MARY ANN ANDERSON
Naomi Smith, who just turned 37, wants women to know that breast cancer has no specific age when it decides to show itself. She should know. She was only 35 when she was diagnosed with invasive ductal carcinoma HER2 positive breast cancer. It is, she said, a very aggressive cancer.
Unless a woman is high-risk for breast cancer, such as family history or inherited genes, the American Cancer Society recommends that mammogram cancer screening begin at age 40.
“But it doesn’t have an age to it,” said the young and vivacious Smith. “Listen to your body. Your body tells you when something is wrong, no matter your age.”
Smith, the mother of two—son Stephen is 10 and daughter Mia is 6—already had fibrocystic breasts, a noncancerous and quite common condition where the breasts are dense or lumpy and which experts suspect is triggered by reproductive hormones, especially estrogen. But then the year before she was diagnosed with cancer, Smith’s breasts had begun hurting, and then headaches followed. She went to Bonnie Pittman, a family nurse practitioner with Jeff Davis Family Medical Group, and told her that her breasts were “hurting really, really bad.”
Pittman had given her an order for a mammogram, but because at the time Jeff Davis Hospital, where Smith has worked as an x-ray technician for many years, was busy undergoing accreditation, she held off getting it done. Finally a month after getting the order, she walked the few yards from x-ray to the mammogram room, where Stephanie Harrell, the hospital’s longtime x-ray and mammogram technician, performed the procedure. Almost as soon as the x-rays were in the hands of the radiologist, abnormalities showed up, and an ultrasound was ordered.
When Harrell returned to x-ray with the results, Smith said she saw her push her boss out of earshot so that she couldn’t overhear what she was saying.
“That’s when I knew something was wrong,” Smith said. “About that same time, the phone rang, and it was Bonnie. She said that she had the report.”
Smith huddled in the corner of the x-ray room to pull up the films and look at them as she spoke with Pittman on the phone. Pittman told her the results put her in category 5 for breast cancer, which is not the same as cancer stages but instead meaning the area was highly suspicious. Smith, her voice cracking at the memory, said she immediately fell apart. The first thing she did was call her sister-in-law Terri Smith, the wife of Smith’s late brother, Rodney who died this past June, and with whom she is close, and who told her to stay calm, a difficult task at best.
“I finished working that day,” said Smith. “I didn’t leave. I had my little moments, and I would start crying, but I pulled myself together and finished doing my job. All I could think about was my kids. I didn’t say anything to them about it because I had to go the next day to get a biopsy. But they could tell something was wrong when I picked them up.”
That was December of 2019, and after the biopsy, Smith’s breast cancer was confirmed. She remembers clearly how she felt, “At that moment when someone tells you that you have breast cancer, you feel that it’s a death sentence. In my mind, I thought I would die.”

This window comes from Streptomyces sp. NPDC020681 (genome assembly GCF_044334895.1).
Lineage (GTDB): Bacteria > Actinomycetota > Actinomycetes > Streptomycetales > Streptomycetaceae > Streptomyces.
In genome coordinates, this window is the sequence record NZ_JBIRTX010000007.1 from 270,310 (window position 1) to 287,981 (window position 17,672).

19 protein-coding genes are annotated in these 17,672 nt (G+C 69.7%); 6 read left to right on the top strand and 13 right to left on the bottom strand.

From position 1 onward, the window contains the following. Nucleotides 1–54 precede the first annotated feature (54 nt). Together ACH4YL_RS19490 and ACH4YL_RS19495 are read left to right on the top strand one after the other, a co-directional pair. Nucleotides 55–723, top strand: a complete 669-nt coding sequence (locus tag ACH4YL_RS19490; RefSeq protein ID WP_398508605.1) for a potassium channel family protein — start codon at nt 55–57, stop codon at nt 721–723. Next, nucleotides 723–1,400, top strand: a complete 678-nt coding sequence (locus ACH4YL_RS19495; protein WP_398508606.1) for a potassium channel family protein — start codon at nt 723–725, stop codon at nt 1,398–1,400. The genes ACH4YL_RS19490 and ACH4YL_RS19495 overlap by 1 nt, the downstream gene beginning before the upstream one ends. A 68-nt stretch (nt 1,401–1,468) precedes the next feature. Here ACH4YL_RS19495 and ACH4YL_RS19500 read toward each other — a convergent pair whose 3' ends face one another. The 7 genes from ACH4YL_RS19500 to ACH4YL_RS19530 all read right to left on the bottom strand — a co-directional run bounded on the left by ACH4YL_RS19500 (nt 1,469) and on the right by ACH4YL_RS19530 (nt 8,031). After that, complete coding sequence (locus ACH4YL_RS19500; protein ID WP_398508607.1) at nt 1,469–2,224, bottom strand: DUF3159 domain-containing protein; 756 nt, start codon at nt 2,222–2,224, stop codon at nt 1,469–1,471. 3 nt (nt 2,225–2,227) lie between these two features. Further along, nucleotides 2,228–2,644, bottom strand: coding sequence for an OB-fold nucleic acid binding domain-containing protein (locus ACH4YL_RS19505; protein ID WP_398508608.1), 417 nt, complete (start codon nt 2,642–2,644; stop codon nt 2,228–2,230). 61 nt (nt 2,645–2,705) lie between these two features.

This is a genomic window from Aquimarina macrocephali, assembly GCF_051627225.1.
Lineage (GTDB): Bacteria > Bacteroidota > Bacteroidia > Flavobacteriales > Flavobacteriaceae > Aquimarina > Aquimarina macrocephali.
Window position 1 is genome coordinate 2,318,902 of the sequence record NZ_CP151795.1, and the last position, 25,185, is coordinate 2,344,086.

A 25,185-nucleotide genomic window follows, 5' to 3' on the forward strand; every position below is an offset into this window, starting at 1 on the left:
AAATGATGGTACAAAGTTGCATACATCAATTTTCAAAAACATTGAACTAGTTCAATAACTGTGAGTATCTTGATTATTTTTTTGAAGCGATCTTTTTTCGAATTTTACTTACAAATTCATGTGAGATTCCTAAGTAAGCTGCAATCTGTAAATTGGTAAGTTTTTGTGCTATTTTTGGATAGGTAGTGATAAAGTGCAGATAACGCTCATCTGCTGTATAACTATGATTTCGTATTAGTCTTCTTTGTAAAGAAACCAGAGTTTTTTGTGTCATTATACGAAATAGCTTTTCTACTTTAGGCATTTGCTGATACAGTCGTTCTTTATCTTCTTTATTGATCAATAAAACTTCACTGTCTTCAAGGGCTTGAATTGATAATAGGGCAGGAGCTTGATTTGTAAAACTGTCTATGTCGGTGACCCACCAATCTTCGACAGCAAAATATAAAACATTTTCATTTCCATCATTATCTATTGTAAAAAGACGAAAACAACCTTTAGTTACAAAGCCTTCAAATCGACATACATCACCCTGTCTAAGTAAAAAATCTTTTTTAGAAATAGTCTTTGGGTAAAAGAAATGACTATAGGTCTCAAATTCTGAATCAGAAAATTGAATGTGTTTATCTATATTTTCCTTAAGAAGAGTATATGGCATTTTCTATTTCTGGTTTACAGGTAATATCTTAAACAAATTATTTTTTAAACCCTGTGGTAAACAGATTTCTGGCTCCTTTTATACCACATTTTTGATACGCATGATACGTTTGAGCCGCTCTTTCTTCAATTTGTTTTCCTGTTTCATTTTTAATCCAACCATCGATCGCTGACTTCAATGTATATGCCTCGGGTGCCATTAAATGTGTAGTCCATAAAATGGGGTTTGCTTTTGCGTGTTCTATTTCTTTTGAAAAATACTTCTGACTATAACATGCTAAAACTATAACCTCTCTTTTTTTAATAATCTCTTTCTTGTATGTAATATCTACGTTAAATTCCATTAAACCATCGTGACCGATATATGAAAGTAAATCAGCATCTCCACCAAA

Two days before Christmas, she had surgery at Coffee Regional Hospital in Douglas under Dr. Chester Royals. When the results came back, the cancer was graded as Stage 1, and it hadn’t spread since it was caught early.
“Anytime you hear the word cancer, you always think that people never make it back from that, but you do,” she said. “I prayed, and prayed, and prayed. I never prayed so much in my life. A sense of peace was over me. I was at peace with it. I just remained positive, and I just kept pushing because I knew I had to live for my kids. They were my main focus. I just kept having faith in God that He was going to heal me and bring me through, and He did just that.”
Smith said her doctor, Eric Anderson of Douglas, spent more than two hours going over her treatment options. He ordered six rounds of chemotherapy in Douglas, every 21 days, and then to Vidalia every day except weekends for radiation.
Right now, Smith’s prognosis is good. She’s clear of cancer as of the moment, but she still has to return to Anderson’s office every four weeks for bloodwork. She’ll do that for a year. Next year, she said, provided she remains clear, she won’t have to go as often. Since her cancer was aggressive, she knows that it could return at any time but remains upbeat.
“It’s a big deal when you have cancer,” she concluded. “You never know what to expect.”
Smith, the daughter of Gussie and Hozell Smith, both of whom have passed away, has in addition to her brother Rodney, twin brothers Donathan and Jonathan, and a half-brother, Rico McKever. While her family was supportive, she found that she depended, too, upon her network of friends and colleagues at Jeff Davis Hospital, many of whom took her to doctor’s appointments and surgical consultations.
“They were awesome,” she said simply.
In looking back, she didn’t feel a lump, only the uncomfortable pain in her breasts. Anderson told her that if she hadn’t had the mammogram when she did, it wouldn’t have been found until a later stage.
“I just thank God that He had a hand in it,” Smith said. “I knew everything would be okay. You never feel that when you’re that young, that you will go through anything like that. It just made me a stronger person, and I know that I can get through anything.”